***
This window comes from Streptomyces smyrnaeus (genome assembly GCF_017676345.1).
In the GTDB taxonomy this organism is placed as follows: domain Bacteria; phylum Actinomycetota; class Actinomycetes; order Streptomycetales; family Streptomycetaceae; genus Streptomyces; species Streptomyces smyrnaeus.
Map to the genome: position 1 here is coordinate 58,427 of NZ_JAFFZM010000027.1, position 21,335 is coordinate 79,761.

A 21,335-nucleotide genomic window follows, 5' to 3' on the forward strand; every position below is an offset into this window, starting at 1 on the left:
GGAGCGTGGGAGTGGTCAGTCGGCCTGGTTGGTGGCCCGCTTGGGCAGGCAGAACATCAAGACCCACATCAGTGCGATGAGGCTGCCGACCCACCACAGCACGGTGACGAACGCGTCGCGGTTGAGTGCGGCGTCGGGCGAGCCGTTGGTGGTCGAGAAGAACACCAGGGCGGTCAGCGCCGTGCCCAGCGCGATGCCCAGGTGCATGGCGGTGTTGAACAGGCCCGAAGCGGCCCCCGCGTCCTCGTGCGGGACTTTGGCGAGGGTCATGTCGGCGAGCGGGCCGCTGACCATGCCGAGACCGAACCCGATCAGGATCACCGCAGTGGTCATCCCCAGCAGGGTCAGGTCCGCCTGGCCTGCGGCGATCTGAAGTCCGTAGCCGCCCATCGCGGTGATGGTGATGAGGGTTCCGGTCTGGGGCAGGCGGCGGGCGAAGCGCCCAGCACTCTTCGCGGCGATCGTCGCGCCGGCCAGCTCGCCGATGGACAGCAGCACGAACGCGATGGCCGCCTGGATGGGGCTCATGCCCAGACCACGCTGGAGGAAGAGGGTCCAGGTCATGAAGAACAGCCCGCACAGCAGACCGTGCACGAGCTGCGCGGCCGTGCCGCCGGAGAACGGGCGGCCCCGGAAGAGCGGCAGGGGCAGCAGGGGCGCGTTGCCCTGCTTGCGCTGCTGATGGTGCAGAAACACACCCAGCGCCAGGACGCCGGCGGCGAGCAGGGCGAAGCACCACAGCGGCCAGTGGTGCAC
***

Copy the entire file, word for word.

This window comes from Streptomyces smyrnaeus (genome assembly GCF_017676345.1).
In the GTDB taxonomy this organism is placed as follows: domain Bacteria; phylum Actinomycetota; class Actinomycetes; order Streptomycetales; family Streptomycetaceae; genus Streptomyces; species Streptomyces smyrnaeus.
Map to the genome: position 1 here is coordinate 58,427 of NZ_JAFFZM010000027.1, position 21,335 is coordinate 79,761.

A 21,335-nucleotide genomic window follows, 5' to 3' on the forward strand; every position below is an offset into this window, starting at 1 on the left:
GGAGCGTGGGAGTGGTCAGTCGGCCTGGTTGGTGGCCCGCTTGGGCAGGCAGAACATCAAGACCCACATCAGTGCGATGAGGCTGCCGACCCACCACAGCACGGTGACGAACGCGTCGCGGTTGAGTGCGGCGTCGGGCGAGCCGTTGGTGGTCGAGAAGAACACCAGGGCGGTCAGCGCCGTGCCCAGCGCGATGCCCAGGTGCATGGCGGTGTTGAACAGGCCCGAAGCGGCCCCCGCGTCCTCGTGCGGGACTTTGGCGAGGGTCATGTCGGCGAGCGGGCCGCTGACCATGCCGAGACCGAACCCGATCAGGATCACCGCAGTGGTCATCCCCAGCAGGGTCAGGTCCGCCTGGCCTGCGGCGATCTGAAGTCCGTAGCCGCCCATCGCGGTGATGGTGATGAGGGTTCCGGTCTGGGGCAGGCGGCGGGCGAAGCGCCCAGCACTCTTCGCGGCGATCGTCGCGCCGGCCAGCTCGCCGATGGACAGCAGCACGAACGCGATGGCCGCCTGGATGGGGCTCATGCCCAGACCACGCTGGAGGAAGAGGGTCCAGGTCATGAAGAACAGCCCGCACAGCAGACCGTGCACGAGCTGCGCGGCCGTGCCGCCGGAGAACGGGCGGCCCCGGAAGAGCGGCAGGGGCAGCAGGGGCGCGTTGCCCTGCTTGCGCTGCTGATGGTGCAGAAACACACCCAGCGCCAGGACGCCGGCGGCGAGCAGGGCGAAGCACCACAGCGGCCAGTGGTGCAC